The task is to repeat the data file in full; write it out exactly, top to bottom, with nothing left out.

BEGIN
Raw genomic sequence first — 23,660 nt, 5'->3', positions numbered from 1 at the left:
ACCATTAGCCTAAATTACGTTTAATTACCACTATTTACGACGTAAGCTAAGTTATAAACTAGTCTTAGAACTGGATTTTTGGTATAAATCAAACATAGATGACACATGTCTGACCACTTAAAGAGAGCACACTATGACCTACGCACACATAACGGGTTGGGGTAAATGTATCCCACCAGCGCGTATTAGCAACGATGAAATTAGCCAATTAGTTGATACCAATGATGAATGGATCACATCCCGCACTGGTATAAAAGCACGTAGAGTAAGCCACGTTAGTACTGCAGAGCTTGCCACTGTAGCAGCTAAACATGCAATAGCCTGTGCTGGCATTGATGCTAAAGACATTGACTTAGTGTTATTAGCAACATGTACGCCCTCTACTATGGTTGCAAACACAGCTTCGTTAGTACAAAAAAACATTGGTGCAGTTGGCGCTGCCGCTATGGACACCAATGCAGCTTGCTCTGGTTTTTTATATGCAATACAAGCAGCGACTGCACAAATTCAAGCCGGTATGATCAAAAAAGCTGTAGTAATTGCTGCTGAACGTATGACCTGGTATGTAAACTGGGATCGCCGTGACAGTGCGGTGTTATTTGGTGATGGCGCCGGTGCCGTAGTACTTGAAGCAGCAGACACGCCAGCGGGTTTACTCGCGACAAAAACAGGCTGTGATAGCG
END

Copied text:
Raw genomic sequence first — 23,660 nt, 5'->3', positions numbered from 1 at the left:
ACCATTAGCCTAAATTACGTTTAATTACCACTATTTACGACGTAAGCTAAGTTATAAACTAGTCTTAGAACTGGATTTTTGGTATAAATCAAACATAGATGACACATGTCTGACCACTTAAAGAGAGCACACTATGACCTACGCACACATAACGGGTTGGGGTAAATGTATCCCACCAGCGCGTATTAGCAACGATGAAATTAGCCAATTAGTTGATACCAATGATGAATGGATCACATCCCGCACTGGTATAAAAGCACGTAGAGTAAGCCACGTTAGTACTGCAGAGCTTGCCACTGTAGCAGCTAAACATGCAATAGCCTGTGCTGGCATTGATGCTAAAGACATTGACTTAGTGTTATTAGCAACATGTACGCCCTCTACTATGGTTGCAAACACAGCTTCGTTAGTACAAAAAAACATTGGTGCAGTTGGCGCTGCCGCTATGGACACCAATGCAGCTTGCTCTGGTTTTTTATATGCAATACAAGCAGCGACTGCACAAATTCAAGCCGGTATGATCAAAAAAGCTGTAGTAATTGCTGCTGAACGTATGACCTGGTATGTAAACTGGGATCGCCGTGACAGTGCGGTGTTATTTGGTGATGGCGCCGGTGCCGTAGTACTTGAAGCAGCAGACACGCCAGCGGGTTTACTCGCGACAAAAACAGGCTGTGATAGCG